ALBA Gold! Another Caudillo Wants to Be Prez for Life


We have noted the anniversary of the moon landing (or, if one believes investigative journalist Whoopi Goldberg, the "moon landing") and the anniversary of Claus Schenk Graf von Stauffenberg's failed plot to assassinate Adolf Hitler, though understandably overlooked Sunday's celebration of the 30th anniversary of the Sandinista revolution in Nicaragua. At a parade celebrating this ignominious start of a decade of civil war, Nicaraguan President (and Latin America's number one Gary Glitter impersonator) Daniel Ortega shouted to his followers that Barack Obama was planning to finish what Ronald Reagan started—and Violeta Chamorra thought she finished. "[The Americans] are going to try and invade Nicaragua. Come and try to invade Nicaragua! Come and try and defeat this people! But we will never be defeated."

The Ortega kleptocracy, rejected by voters in 1990 in the country's first honest election in a bazillion years, returned to power in 2006 with a plurality (38 percent) of votes. Now, following the lead of his fellow leftist leaders in the region like Hugo Chavez, Rafael Correa, Manuel Zelaya, and Evo Morales, Ortega wants to stay in power beyond what is constitutionally permitted.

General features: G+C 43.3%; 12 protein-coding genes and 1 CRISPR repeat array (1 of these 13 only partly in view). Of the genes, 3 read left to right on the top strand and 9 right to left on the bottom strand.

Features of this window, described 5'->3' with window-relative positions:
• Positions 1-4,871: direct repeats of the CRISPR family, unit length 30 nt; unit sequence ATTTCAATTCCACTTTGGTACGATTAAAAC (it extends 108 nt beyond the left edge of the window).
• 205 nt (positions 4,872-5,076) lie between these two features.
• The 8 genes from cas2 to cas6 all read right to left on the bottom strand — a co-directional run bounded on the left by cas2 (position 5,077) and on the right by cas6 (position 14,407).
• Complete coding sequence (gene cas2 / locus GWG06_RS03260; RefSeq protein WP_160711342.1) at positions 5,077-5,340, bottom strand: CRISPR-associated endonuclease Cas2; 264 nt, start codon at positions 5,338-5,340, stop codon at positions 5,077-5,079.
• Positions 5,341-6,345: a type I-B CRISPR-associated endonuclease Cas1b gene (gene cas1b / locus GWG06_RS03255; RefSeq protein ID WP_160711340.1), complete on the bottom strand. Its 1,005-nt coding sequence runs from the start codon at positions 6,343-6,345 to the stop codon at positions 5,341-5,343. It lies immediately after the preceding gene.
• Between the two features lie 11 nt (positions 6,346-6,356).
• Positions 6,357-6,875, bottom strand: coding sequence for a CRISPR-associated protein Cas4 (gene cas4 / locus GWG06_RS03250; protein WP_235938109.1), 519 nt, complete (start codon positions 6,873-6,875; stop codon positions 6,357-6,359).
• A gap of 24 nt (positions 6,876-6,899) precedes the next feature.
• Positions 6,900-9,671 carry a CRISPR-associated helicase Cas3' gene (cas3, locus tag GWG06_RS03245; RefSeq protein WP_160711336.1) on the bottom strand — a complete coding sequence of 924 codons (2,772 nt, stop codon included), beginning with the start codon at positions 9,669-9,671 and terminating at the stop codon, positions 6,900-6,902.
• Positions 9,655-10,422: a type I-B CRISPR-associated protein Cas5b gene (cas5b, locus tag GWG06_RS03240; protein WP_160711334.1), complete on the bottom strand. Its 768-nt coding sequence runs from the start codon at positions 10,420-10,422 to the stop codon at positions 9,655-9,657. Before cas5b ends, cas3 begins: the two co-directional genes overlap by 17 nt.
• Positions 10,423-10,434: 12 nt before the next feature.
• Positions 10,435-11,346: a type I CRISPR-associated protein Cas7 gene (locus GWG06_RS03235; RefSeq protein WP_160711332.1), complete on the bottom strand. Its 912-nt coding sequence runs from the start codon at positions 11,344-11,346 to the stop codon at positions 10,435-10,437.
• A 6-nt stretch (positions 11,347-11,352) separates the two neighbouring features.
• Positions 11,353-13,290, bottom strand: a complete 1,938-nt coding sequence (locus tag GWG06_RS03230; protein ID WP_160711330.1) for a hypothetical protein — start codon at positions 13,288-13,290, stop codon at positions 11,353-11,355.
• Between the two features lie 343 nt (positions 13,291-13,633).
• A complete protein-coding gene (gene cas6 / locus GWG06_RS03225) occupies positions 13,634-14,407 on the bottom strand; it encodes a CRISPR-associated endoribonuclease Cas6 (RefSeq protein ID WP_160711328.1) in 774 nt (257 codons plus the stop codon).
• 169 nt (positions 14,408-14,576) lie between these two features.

The Christian Science Monitor reports:

Speaking in front of hundreds of thousands of Sandinista loyalists Sunday at a rally to commemorate the 30th anniversary of the leftist revolution he helped lead, Mr. Ortega called for a constitutional referendum on scrapping presidential term limits.

It's the latest in a series of moves to consolidate power by leftist leaders allied together in the Venezuelan-led Bolivarian Alliance for the People of Our America (ALBA). Critics decry such measures as undemocratic, but Ortega, Mr. Zelaya, and other leftists say that taking the decisions to the people is the purest form of democracy and that they must band together against the conservative powers that have traditionally run things in the region.

Last year, Brookings Institution scholar Kevin Casas-Zamora warned that, yet again, Nicaragua was on a "downward spiral towards authoritarian rule under Ortega's watch." Not much has changed since the first revolutionary iteration of Soviet-backed Sandismo. I always appreciated that Ortega's thugs so desperately desired democratic legitimacy and so often used the language of democracy when lording over an obviously undemocratic experiment in modern caudilloism. Bayardo Arce, a member of the 1979 ruling junta, told the Washington Post soon after the revolution that "We support freedom of the press. But, of course, the freedom of the press we support will be a freedom of the press that supports the revolution."